Martin Sercombe / Flickr

Thousand Island Viewpoint

While the west coast of Nusa Penida helped put the island on the tourist map, you can explore that in a day. After which, head east and you'll find undiscovered gems dotted around the island.One of the most spectacular views on the island can be found at the Thousand Island Viewpoint, which overlooks Nusa Penida's famous towering limestone karsts. If you prefer to be on the beach instead of just looking at it, take the stairway down to a pristine white-sand beach, which is great for swimming. 

The Instagram-famous Rumah Pohon (treehouse) can also be found here, and provides an excellent vantage point for the sunset. It costs $54 a night, but is usually booked months in advance, so make sure you plan your stay. 

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Goa Giri Putri Cave
Anggaramurka on Flickr

Goa Giri Putri Cave Temple

One of the largest caves in Nusa Penida, Goa Giri Putri is an important spiritual spot. In fact, it is one of Bali's major cultural attractions. The sacred cave is located in the village of Suana on the north-eastern part of the island. The unassuming entrance is a narrow opening in a rock face, where you'll have to squeeze and get through. But step inside, and you'll discover a spacious temple courtyard. As this is a sacred site, you'll have to wear a sarong and sash to enter. 

Where to eat

Ogix Warung
Ogix Warung / Facebook

Ogix Warung

This family-run restaurant is perched on a hilltop overlooking the sea, boasting magnificent views. The extensive menu boasts everything from international cuisine to local fare. However, seafood is the restaurant's specialty. Our recommendation would be the mujair nyat nyat ($2.90), fish cooked in Balinese spices and served with white rice and sambal. 

Banjar Angkal, Desa Suana80771, Indonesia

Sari Garden Resto
Sari Garden Resto / Facebook

Sari Garden Resto

Part of a namesake accommodation, Sari Garden Resto in the village of Ped is one of the best places on the island for fusion cuisine. Highlights on the menu include the tuna salad and a hearty crisply chicken burger, served alongside coffee or a fruit juice. Prices at the restaurant start from $1.45.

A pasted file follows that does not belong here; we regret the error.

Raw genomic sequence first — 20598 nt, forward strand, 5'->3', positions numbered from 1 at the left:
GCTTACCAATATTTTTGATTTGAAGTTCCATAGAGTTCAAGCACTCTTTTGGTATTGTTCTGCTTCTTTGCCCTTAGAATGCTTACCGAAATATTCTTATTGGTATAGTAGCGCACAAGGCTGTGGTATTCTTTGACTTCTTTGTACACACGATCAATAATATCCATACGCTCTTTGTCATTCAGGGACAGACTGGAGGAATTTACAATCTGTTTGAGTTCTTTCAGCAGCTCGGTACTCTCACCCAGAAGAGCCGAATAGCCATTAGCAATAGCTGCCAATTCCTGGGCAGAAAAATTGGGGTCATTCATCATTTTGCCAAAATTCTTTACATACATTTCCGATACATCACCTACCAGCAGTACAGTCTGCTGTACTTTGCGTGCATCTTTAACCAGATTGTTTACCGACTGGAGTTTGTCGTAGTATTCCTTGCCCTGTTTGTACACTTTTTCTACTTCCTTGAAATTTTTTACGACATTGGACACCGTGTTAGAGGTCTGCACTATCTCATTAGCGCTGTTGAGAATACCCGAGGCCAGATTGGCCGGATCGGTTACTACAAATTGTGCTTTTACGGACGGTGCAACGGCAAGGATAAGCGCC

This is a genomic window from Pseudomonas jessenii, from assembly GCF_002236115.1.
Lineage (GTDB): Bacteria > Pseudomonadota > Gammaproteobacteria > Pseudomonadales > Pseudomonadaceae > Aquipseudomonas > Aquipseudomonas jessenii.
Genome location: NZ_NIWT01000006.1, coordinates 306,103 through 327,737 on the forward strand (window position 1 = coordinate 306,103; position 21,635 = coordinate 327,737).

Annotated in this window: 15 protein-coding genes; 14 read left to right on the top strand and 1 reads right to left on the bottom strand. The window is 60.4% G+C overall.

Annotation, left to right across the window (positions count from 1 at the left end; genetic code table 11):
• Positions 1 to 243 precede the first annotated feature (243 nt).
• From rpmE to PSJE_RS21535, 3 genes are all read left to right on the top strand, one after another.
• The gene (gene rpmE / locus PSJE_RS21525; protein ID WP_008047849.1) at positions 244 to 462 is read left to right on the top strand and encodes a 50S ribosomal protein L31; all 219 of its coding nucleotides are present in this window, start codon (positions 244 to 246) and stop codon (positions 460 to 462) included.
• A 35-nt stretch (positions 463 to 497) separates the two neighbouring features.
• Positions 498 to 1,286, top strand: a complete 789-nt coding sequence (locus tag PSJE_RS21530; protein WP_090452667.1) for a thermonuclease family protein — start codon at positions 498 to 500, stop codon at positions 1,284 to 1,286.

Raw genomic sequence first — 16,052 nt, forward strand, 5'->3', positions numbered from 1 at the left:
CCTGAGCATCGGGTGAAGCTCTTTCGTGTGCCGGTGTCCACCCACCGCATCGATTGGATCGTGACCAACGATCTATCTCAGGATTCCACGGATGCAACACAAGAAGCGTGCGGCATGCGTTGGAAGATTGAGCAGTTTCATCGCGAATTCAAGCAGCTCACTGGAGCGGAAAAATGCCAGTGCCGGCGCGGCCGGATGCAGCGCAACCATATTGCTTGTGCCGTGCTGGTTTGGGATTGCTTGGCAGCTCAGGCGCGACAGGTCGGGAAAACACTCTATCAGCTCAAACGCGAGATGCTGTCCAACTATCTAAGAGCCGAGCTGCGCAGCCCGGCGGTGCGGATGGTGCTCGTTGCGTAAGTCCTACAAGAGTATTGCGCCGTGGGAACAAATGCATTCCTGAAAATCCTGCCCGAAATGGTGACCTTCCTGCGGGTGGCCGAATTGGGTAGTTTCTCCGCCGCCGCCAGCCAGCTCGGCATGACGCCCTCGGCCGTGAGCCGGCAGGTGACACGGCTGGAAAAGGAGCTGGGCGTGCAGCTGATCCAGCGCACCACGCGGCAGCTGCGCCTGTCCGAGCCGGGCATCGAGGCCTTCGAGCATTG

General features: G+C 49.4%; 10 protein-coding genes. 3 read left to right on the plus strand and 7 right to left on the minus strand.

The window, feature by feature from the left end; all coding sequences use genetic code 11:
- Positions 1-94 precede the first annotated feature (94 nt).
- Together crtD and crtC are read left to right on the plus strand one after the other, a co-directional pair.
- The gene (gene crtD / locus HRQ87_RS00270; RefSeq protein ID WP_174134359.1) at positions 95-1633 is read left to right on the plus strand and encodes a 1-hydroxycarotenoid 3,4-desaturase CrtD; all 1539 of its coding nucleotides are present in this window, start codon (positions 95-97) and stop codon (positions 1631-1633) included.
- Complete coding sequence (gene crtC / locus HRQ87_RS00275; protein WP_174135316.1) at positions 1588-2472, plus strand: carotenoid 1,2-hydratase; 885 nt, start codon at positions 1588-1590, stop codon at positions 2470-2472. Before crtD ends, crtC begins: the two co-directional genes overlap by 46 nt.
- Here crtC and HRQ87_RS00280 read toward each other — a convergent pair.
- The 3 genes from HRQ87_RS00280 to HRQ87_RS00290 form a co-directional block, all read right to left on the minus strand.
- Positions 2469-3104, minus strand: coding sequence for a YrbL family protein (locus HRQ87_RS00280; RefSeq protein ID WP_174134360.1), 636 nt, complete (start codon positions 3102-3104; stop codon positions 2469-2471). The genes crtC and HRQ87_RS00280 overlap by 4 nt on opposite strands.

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Vegan Soul Kitchen
Tripadvisor

Vegan Soul Kitchen

If you have specific dietary requirements, check out this treehouse cafe/restaurant off the island's main thoroughfare, flanked by lush greenery. Vegan Soul Kitchen serves both local and western-style vegan dishes, and is the only all-vegan restaurant on the island. After your meal, treat yourself to a fruity smoothie or chocolate chia pudding, which is popular amongst patrons. 

Where to go for a drink

Penida Colada
Penida Colada

Penida Colada

This charming seaside-shack cafe serves tropical cocktails, smoothies, coffee, sandwiches, and other healthy cuisines in a laid back setting. Ran by an Indo-Aussie couple, the bar offers creative twists to classic favourites like mojitos and daiquiris for 70,000 rupiah ($6.80). In the evening, chill out with your choice of poison while watching local musicians perform at the bar. 

Jl. Raya PedPed 80771, Indonesia

Amok Sunset
Amok Sunset

Amok Sunset

There's no better spot on Nusa Penida for a sundowner than Amok Sunset, a bar that operates in a traditional Bale Bale (Balinese bamboo architecture). The bar and restaurant offers signature cocktails and local dishes such as Tuna Asam Manis ($10.75) and Pepes Ikan ($12.63). The restaurant also boasts a pool, so you can sip on your cocktail and watch the sunset – all while taking a dip. 

Gamat Bay, Sakti, Nusa Penida, Kabupaten Klungkung, Bali 80771